Strawberries appear each year at this time, the most delicious and romantic of berries that are the true messengers of summer to come. In ancient Rome wild strawberries were considered to represent the goddess of love and in medieval times they denoted purity, passion, and healing in both paintings and literature. Strawberry leaves were even the insignia of princes and higher nobility in 17th-century England.
Our large, cultivated strawberries came from adjacent fields of strawberries grown in the Brittany region of France in 1750. Amazingly, two different species of plants had been imported from North America and Chile, and by their hybridization gave us the now predominant source of commercial strawberries. Strawberries are prized for their juicy sweetness and aroma, but to savor their true delicious aroma you need wild strawberries or at least locally grown berries found in farmers markets.
Strawberries are delicious fresh or cooked in pies, compotes, or jam, and absolutely decadent when dipped in chocolate. Most commonly they are served at this time in strawberry shortcake, which is a combination of a biscuit or cake with fresh strawberries and whipped cream. Here are two recipes for biscuits and scones, each of which makes a tasty basis for a strawberry shortcake.
Preheat oven to 450 degrees. Sift together 2 cups all-purpose flour, 3 tsp baking powder and 1/2 tsp salt. Cut 1/3 cup butter into the dry ingredients with a pastry cutter or two knives until rice-sized particles.
Make a well in the mix, pour in 7/8 cup milk (1 cup less 2 tbsp) and blend with a fork until it forms a soft dough. The dough should be sticky, or the biscuits will not be delicate. Pour it on a floured pastry cloth, wax paper, or board and quickly knead 6-8 times only.
To make large drop biscuits for a shortcake, drop heaping tablespoons of dough on the pan and slightly flatten the top of each biscuit, brush with cream and bake 15-17 minutes until lightly browned. Cool slightly before cutting apart and filling with berries.
Preheat oven to 425 degrees and line a large baking sheet with parchment. Dice dried apricots to make 1/2 cup and crystallized ginger to make 1/3 cup diced fruit.
In a Cuisinart, pulse together 3 cups all-purpose flour with 2 tbsp sugar, 1 tbsp baking powder, and 1/2 tsp baking soda.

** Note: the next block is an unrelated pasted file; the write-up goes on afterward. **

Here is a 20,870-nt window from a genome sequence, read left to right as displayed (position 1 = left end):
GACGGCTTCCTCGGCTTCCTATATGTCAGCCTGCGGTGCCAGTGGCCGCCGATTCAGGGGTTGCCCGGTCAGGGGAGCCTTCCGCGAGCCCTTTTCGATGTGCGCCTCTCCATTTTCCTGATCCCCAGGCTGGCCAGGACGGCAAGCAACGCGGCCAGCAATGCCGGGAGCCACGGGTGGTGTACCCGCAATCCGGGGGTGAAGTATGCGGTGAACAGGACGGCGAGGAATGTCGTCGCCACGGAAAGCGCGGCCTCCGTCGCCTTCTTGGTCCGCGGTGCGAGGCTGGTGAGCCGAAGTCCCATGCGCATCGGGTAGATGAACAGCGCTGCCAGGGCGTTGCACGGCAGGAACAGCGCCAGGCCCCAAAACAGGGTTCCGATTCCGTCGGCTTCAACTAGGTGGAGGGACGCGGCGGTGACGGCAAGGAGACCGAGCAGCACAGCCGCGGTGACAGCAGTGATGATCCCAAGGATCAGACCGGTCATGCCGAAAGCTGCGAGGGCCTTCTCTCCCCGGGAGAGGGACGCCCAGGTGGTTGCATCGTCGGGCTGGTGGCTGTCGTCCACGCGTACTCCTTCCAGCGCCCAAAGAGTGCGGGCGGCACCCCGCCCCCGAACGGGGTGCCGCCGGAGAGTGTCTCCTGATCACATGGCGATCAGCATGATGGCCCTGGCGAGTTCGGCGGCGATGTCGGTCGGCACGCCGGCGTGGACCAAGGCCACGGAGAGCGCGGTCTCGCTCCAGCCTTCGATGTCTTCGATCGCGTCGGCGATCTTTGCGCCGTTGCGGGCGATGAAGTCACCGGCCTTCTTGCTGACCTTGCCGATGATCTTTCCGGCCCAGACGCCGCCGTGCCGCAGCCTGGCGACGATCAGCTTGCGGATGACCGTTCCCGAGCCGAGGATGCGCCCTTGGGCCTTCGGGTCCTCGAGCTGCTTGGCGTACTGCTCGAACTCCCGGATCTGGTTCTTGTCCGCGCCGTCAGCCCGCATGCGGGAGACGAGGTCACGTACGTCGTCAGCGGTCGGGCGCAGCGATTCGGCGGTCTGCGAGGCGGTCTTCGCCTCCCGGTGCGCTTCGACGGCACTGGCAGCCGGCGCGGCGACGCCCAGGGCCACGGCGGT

Cut 1 1/2 sticks unsalted butter in tablespoon sized pieces and toss lightly in the flour blend. Then pulse Cuisinart until the butter yields rice sized pieces. Instead of Cuisinart for these first steps, you can use the methods described above for the biscuit recipe. Transfer the flour mix to a bowl and toss thoroughly with the dried fruit. Make a well in the center.
In a small bowl stir together 1 cup plus 1 1/2 tablespoons buttermilk with 1 tsp vanilla and lemon flavoring plus 1-inch peeled grated fresh ginger. Pour buttermilk mix into the well and quickly mix the dough as above. Divide the sticky dough in half and form two flattened adjacent rounds on the prepared pan. Using a sharp knife divide each round in 6 wedges, brush with buttermilk and sprinkle lightly with Demerara sugar (optional). Bake about 20 minutes until lightly browned. Scones can also be reheated and served with butter or jam.
Wash, hull, and slice the strawberries, toss with a tablespoon of sugar and allow to sit for 30 minutes before serving. Cut off the top of each biscuit or scone, spoon a generous amount of sliced strawberries on the bottom and replace the top. Decorate with whipped cream on top and serve.
Rhubarb sabayon with strawberries
This is an adaptation of an old Gourmet recipe, using two spring seasonal fruits. Bring 1 cup chopped fresh rhubarb, 1/2 cup sugar and 1 cup orange Muscat wine (or Marsala) to simmer in a saucepan with stirring until the sugar is melted. Continue to simmer for about 5 minutes until the rhubarb starts to fall apart. Cool slightly and puree in a blender.
Divide 1-quart sliced strawberries in 6 glasses. Beat 2 eggs in a metal bowl with a hand mixer for 1 minute. Then add hot rhubarb in a stream and continue beating constantly while placing the bowl over a simmering water pan. Beat for about 6 minutes until the mixture becomes thick and is tripled in volume. Spoon the sabayon over strawberries and serve immediately.
Ah, it’s June, the aroma and flavor of strawberries in all their variations!
(I. Winicov Harrington, of Waldoboro, is the author of “How to Eat Healthy and Well for Less Than $5.00 a Day: The Smart-Frugal Food Plan.” For more information, go to winicov-harrington.com.)